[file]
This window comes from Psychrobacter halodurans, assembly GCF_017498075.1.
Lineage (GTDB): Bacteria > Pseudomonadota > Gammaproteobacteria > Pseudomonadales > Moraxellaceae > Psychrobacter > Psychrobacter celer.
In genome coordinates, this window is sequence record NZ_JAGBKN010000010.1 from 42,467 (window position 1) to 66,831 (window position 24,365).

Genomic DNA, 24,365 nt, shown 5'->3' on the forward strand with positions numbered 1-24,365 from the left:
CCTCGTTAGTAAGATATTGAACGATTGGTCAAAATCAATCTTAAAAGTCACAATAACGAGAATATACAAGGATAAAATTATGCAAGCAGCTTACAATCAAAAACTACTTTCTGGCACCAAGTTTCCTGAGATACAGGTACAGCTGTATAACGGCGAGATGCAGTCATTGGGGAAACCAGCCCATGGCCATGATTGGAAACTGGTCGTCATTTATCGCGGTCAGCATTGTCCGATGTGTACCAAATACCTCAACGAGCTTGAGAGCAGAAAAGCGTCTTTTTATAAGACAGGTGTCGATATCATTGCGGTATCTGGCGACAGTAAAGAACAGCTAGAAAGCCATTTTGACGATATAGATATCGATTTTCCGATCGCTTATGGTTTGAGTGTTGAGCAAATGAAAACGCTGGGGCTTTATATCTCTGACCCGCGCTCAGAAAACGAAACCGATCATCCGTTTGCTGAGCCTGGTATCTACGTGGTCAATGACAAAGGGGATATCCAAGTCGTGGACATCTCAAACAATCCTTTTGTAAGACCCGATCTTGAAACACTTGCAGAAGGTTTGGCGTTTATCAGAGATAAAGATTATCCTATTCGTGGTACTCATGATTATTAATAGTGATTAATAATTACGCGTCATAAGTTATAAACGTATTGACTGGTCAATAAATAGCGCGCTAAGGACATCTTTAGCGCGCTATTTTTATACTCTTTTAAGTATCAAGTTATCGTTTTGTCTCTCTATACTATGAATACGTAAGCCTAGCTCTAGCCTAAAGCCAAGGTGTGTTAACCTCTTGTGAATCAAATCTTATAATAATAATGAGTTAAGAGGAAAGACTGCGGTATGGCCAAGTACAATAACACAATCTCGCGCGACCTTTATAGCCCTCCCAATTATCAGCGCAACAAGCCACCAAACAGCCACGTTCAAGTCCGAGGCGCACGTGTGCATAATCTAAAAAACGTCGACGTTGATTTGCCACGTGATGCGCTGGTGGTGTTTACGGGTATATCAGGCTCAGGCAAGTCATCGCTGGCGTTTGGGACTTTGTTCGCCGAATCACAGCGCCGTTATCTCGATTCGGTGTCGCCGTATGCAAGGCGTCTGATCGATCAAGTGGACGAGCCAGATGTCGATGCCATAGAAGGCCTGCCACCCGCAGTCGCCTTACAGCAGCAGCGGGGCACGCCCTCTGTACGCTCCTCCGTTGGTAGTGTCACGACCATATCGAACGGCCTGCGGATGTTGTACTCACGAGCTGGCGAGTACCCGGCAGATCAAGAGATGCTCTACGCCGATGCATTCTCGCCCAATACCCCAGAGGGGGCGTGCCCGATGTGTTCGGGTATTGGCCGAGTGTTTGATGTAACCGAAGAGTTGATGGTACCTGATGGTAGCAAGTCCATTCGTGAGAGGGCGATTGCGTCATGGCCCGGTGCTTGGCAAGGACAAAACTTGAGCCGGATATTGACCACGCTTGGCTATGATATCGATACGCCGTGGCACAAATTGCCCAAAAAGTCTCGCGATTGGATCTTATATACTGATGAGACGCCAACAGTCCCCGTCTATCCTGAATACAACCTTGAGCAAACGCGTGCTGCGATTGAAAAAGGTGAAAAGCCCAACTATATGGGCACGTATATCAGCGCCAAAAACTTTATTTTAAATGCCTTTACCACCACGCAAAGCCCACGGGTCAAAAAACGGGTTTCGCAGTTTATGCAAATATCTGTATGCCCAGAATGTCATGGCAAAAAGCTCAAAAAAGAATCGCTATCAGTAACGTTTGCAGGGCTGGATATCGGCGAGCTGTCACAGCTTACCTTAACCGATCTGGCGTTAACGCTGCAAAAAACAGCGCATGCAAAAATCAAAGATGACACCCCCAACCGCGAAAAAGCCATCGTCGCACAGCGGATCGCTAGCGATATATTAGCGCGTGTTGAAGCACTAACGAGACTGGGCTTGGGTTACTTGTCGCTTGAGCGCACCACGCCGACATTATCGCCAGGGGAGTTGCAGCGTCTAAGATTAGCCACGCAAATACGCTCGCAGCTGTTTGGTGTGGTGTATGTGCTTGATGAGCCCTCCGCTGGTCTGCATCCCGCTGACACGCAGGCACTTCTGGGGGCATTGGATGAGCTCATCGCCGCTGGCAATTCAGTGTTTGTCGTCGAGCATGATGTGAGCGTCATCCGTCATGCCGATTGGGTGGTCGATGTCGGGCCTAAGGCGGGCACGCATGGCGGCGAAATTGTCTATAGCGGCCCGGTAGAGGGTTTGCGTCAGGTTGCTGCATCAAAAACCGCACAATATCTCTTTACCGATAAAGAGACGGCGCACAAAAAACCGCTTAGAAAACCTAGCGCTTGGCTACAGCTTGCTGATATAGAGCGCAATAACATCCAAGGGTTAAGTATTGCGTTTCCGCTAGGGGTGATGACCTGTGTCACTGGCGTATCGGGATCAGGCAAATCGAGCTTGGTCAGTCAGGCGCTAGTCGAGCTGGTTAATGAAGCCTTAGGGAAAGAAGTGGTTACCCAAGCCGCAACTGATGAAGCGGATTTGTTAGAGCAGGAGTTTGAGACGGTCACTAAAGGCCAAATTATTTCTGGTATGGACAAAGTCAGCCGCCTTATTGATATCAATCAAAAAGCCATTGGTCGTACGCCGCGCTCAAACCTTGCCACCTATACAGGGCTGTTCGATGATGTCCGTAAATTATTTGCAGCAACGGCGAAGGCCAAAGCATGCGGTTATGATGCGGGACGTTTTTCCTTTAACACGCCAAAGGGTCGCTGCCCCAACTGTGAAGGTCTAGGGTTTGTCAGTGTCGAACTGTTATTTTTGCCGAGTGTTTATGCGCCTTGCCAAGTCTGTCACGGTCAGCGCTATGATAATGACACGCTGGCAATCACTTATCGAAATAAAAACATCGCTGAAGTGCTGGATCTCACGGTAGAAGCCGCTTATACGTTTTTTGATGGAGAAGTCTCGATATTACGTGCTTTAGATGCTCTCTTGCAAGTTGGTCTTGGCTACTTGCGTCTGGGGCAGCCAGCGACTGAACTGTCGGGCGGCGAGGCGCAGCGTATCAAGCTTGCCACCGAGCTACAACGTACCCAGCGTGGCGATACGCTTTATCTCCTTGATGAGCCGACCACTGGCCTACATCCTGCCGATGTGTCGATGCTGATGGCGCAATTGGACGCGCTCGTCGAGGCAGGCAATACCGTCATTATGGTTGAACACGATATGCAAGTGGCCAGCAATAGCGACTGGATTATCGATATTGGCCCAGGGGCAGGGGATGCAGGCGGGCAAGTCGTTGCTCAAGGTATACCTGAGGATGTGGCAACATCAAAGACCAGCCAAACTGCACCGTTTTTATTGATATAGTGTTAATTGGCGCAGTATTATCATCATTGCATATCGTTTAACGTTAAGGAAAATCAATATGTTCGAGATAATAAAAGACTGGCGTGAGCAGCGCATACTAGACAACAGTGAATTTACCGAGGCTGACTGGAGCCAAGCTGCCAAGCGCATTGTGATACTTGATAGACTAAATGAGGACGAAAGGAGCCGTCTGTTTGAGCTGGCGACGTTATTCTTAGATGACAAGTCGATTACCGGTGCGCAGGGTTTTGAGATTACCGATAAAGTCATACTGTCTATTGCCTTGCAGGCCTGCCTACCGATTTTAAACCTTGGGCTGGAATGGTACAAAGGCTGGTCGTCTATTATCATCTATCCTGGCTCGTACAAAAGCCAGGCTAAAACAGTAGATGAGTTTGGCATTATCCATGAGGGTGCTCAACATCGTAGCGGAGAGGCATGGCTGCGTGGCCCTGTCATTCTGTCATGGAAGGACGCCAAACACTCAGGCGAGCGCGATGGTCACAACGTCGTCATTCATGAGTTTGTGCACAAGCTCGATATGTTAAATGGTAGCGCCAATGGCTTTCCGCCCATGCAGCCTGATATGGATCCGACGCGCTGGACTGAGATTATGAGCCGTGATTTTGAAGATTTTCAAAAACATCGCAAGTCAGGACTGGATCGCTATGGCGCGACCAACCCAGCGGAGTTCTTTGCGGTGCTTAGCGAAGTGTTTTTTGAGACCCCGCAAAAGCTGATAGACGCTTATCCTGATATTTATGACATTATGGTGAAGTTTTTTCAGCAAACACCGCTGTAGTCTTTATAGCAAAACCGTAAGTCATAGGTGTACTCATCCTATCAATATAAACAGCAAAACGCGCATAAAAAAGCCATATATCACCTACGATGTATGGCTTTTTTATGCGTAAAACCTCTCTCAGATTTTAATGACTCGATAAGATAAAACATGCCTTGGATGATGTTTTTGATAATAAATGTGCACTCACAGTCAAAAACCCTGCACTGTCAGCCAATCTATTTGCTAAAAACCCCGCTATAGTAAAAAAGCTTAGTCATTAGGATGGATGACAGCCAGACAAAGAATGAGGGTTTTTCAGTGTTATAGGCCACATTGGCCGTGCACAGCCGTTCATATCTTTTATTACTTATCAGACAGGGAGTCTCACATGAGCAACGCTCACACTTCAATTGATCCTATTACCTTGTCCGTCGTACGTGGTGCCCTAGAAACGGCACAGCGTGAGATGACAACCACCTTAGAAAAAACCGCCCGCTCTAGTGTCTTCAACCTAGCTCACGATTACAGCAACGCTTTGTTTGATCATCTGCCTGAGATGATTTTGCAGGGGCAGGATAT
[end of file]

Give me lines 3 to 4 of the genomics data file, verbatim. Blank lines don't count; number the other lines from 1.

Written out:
In genome coordinates, this window is sequence record NZ_JAGBKN010000010.1 from 42,467 (window position 1) to 66,831 (window position 24,365).

Genomic DNA, 24,365 nt, shown 5'->3' on the forward strand with positions numbered 1-24,365 from the left: